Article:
BY Staff Reporter | June 29 | comments icon 0 COMMENTS     print icon print


Catholic education celebrated at Pluscarden Pilgrimage

Bishop Hugh Gilbert of Aberdeen Diocese has encouraged people to ‘take up our responsibilities’ towards children each day, and to prepare God’s way in young people’s hearts.

The bishop was speaking at the annual Aberdeen Diocesan Pilgrimage to Pluscarden Abbey, which brought people from across the diocese together on a bright and sunny day. This year’s event marked 100 years of state funding for Catholic schools, and was celebrated on the feast of the birth of John the Baptist June 24.

“Let’s try to be John the Baptists ourselves: passionate, preparing the way of the Lord in the hearts of the young, ready to ‘decrease’ so that Christ ‘many increase,” the bishop said.

“Because there is an obviously question—for us who are older, who have in differing ways responsibility for the young. What do we want for them? How can we serve them? It touches us all.”

He said this responsibility falls to everyone including teachers, parents and grandparents, parish catechists and children’s liturgists, youth leaders, priests and deacons—all who ‘have care for the young in whatever way.’

“Because here’s another partnership: of home, school and parish. And the question to all of us is: what, in relation to the young, are we about? What do we want for them? Better, what divine purpose are we serving?”

The bishop added that ‘children are a gift’ and talked further on the maturing of the spirit, discussing our spirit as ‘the sign and seal’ that, in Pope Benedict’s words, ‘each of us is the result of a thought of God.’

Bishop Gilbert discussed the ways in which the child’s spirit is ‘matured’ or ‘strengthened’— through God ‘in the places we cannot reach,’ ‘in the wildernesses of sorrow and solitude,’ and by ‘sensitivity to the ­suffering and those deprived of justice.’

The pilgrimage focused on the theme of education, and proved timely in the wake of praise for Catholic schools from Scotland’s First Minister, Nicola Sturgeon, and a commitment for a further £100,000 of funding for the Catholic teacher education programme run by Glasgow University.

“This year’s diocesan pilgrimage was an occasion for the diocese to see itself in its rich diversity: of age, ethnic background, parishes, groups and schools, and spiritual gifts,” Bishop Gilbert said. “It was an occasion too, in the centenary of the Education Act, to reflect more widely on our responsibilities towards our children. It was a joyful event, blessed by sunshine and grace.”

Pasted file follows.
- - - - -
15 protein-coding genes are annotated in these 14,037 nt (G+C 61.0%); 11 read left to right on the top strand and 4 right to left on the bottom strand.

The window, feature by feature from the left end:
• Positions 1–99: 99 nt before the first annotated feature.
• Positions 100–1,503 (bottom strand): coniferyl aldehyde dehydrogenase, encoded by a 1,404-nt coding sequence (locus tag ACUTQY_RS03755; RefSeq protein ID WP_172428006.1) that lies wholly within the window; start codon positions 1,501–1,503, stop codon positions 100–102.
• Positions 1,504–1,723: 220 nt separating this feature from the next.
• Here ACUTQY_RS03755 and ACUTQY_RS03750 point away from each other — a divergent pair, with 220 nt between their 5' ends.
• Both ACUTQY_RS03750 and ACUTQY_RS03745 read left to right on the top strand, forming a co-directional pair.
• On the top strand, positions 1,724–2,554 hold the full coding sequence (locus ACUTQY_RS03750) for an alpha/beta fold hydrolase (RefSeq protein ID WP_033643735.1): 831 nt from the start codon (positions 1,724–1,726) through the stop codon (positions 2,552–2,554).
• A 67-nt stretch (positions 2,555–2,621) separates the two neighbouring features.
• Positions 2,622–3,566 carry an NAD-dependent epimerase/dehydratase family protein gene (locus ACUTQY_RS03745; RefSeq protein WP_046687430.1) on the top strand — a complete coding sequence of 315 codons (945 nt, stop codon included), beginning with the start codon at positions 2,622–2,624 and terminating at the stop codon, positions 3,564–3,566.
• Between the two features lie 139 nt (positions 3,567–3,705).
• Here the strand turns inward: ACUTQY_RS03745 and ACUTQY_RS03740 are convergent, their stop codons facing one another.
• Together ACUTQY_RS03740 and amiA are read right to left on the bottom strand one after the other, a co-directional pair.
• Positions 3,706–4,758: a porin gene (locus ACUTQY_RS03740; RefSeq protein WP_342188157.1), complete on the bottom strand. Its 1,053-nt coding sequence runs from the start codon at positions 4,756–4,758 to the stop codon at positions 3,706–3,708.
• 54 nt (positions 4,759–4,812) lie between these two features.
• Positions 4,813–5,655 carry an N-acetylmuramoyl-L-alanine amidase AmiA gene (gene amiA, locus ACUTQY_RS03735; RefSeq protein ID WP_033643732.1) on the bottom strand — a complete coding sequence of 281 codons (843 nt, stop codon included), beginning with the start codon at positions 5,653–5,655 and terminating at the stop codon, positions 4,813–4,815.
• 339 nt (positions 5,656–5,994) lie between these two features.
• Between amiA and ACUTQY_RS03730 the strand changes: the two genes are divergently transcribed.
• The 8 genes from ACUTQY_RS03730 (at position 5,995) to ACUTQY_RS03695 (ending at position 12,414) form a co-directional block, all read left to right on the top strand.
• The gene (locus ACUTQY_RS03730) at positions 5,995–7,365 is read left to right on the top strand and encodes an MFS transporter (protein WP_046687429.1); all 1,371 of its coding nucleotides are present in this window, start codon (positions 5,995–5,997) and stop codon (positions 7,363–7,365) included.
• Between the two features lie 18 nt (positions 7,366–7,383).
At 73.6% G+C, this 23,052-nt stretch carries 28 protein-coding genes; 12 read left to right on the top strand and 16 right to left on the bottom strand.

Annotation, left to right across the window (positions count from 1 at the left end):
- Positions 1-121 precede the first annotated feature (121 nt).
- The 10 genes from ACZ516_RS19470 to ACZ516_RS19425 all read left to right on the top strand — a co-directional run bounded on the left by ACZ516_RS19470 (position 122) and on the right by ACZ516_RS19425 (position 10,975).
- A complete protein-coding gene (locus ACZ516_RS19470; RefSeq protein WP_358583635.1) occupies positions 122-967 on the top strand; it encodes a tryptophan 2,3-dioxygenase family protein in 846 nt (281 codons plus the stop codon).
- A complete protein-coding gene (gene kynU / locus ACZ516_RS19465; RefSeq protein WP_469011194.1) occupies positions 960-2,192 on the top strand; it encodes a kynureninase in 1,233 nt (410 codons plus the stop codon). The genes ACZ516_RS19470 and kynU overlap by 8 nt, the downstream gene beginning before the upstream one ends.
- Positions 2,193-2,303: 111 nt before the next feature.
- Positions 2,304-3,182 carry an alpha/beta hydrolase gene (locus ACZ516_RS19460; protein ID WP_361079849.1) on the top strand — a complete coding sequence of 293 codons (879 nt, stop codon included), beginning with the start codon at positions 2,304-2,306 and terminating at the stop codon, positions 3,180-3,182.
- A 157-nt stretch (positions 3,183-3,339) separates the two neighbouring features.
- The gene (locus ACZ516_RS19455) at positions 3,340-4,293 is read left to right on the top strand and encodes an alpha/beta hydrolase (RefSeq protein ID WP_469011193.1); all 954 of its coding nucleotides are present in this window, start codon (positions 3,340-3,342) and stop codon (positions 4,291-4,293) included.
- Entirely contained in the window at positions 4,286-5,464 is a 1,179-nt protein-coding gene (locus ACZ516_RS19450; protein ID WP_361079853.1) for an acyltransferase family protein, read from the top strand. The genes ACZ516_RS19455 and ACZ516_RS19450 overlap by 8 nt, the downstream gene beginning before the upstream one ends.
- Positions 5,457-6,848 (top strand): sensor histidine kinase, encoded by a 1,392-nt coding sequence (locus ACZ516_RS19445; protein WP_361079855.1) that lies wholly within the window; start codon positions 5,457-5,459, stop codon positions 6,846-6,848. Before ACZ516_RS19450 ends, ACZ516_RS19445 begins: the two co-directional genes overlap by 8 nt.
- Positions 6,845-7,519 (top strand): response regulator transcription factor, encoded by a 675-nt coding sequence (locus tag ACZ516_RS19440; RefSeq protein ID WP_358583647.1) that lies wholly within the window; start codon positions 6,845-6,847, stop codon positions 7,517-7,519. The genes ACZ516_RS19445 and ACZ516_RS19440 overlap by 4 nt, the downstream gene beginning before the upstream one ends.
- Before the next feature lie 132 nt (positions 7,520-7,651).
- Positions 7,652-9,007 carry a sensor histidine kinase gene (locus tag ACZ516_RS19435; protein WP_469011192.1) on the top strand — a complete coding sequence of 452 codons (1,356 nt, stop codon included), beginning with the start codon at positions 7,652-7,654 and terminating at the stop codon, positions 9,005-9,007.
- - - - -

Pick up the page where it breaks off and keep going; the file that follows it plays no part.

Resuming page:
With many children in attendance, John Horton, who was appointed last year as the diocesan choral director for Catholic schools, made a special contribution with pupils from many Catholic primary schools as well as other youngsters, combining their efforts to sing the parts of the Mass and more.

The young people had the opportunity to join in harmony with the monks of Pluscarden Abbey and the cathedral organist, and the day included performances from the Aberdeen Diocesan Choir, the African Choir and ‘Kids 4 Jesus,’ all singing to great effect while venerating Our Blessed Lady on the feast of St John the Baptist.

The extraordinary celebration allowed the packed abbey to reflect on 100 years of Scottish Catholic education, working in partnership with the state.

During his homily, Bishop Gilbert reflected the feast of St John the Baptist, along with the context of the joyful occasion.

“Here we are surrounded by children and young people. Here six of our seven primary schools are represented. Here are the Kids for Jesus, children from Aberdeen’s Polish St Stanislaus School. Here are youth groups from Aberdeen and Elgin and elsewhere, led by the St Andrew Community and the Dominican Sisters. And, together in Christ, the one, holy, Catholic and apostolic Church gathered in this place, we recall the centenary year of the Education Act (Scotland), 100 years of partnership between the Catholic community and local government.

“How good to be here! How right and just to thank all those who keep our schools afloat and make them the bright communities of Faith and learning and good values that they are!

“And how good too to hear the value of that 1918 Act and of the 350 plus schools we enjoy as a result recently so ringingly reaffirmed by the First Minister.

“Let’s not forget that until the Catholic Relief Act of 1778 to open a Catholic School in England, Wales or Scotland was a crime, and the punishment life imprisonment. Yes, praise the Lord. And to us, like a shooting star and a guiding star, comes this simple word of the Lord: ‘The child grew and his spirit matured.’”

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